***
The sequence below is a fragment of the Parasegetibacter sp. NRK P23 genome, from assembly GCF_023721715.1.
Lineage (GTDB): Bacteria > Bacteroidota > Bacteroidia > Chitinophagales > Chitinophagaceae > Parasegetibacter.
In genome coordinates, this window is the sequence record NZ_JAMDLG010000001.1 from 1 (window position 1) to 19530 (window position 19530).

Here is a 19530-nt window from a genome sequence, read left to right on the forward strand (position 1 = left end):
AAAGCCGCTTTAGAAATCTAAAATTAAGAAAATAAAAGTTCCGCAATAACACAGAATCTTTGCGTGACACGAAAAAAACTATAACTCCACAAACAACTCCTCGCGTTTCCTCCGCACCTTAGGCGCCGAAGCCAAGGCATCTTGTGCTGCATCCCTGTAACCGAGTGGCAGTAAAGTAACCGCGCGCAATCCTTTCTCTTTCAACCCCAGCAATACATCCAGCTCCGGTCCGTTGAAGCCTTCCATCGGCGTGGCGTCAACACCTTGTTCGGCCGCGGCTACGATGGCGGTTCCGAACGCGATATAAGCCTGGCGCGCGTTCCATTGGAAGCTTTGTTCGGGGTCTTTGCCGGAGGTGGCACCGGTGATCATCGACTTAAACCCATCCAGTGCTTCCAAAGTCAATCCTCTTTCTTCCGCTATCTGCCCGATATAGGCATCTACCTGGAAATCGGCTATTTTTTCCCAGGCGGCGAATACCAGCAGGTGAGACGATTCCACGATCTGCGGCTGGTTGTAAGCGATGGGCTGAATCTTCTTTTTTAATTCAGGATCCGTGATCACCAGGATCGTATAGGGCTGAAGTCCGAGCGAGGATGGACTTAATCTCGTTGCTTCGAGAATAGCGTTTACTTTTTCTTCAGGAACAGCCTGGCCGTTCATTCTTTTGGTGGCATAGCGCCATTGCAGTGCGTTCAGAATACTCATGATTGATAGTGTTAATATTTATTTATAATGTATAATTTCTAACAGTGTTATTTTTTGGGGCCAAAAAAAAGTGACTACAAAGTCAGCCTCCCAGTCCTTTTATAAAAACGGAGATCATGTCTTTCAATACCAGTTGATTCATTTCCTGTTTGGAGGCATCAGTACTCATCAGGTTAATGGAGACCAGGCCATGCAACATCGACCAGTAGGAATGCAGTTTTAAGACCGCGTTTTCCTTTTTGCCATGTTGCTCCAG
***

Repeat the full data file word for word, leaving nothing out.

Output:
The sequence below is a fragment of the Parasegetibacter sp. NRK P23 genome, from assembly GCF_023721715.1.
Lineage (GTDB): Bacteria > Bacteroidota > Bacteroidia > Chitinophagales > Chitinophagaceae > Parasegetibacter.
In genome coordinates, this window is the sequence record NZ_JAMDLG010000001.1 from 1 (window position 1) to 19530 (window position 19530).

Here is a 19530-nt window from a genome sequence, read left to right on the forward strand (position 1 = left end):
AAAGCCGCTTTAGAAATCTAAAATTAAGAAAATAAAAGTTCCGCAATAACACAGAATCTTTGCGTGACACGAAAAAAACTATAACTCCACAAACAACTCCTCGCGTTTCCTCCGCACCTTAGGCGCCGAAGCCAAGGCATCTTGTGCTGCATCCCTGTAACCGAGTGGCAGTAAAGTAACCGCGCGCAATCCTTTCTCTTTCAACCCCAGCAATACATCCAGCTCCGGTCCGTTGAAGCCTTCCATCGGCGTGGCGTCAACACCTTGTTCGGCCGCGGCTACGATGGCGGTTCCGAACGCGATATAAGCCTGGCGCGCGTTCCATTGGAAGCTTTGTTCGGGGTCTTTGCCGGAGGTGGCACCGGTGATCATCGACTTAAACCCATCCAGTGCTTCCAAAGTCAATCCTCTTTCTTCCGCTATCTGCCCGATATAGGCATCTACCTGGAAATCGGCTATTTTTTCCCAGGCGGCGAATACCAGCAGGTGAGACGATTCCACGATCTGCGGCTGGTTGTAAGCGATGGGCTGAATCTTCTTTTTTAATTCAGGATCCGTGATCACCAGGATCGTATAGGGCTGAAGTCCGAGCGAGGATGGACTTAATCTCGTTGCTTCGAGAATAGCGTTTACTTTTTCTTCAGGAACAGCCTGGCCGTTCATTCTTTTGGTGGCATAGCGCCATTGCAGTGCGTTCAGAATACTCATGATTGATAGTGTTAATATTTATTTATAATGTATAATTTCTAACAGTGTTATTTTTTGGGGCCAAAAAAAAGTGACTACAAAGTCAGCCTCCCAGTCCTTTTATAAAAACGGAGATCATGTCTTTCAATACCAGTTGATTCATTTCCTGTTTGGAGGCATCAGTACTCATCAGGTTAATGGAGACCAGGCCATGCAACATCGACCAGTAGGAATGCAGTTTTAAGACCGCGTTTTCCTTTTTGCCATGTTGCTCCAG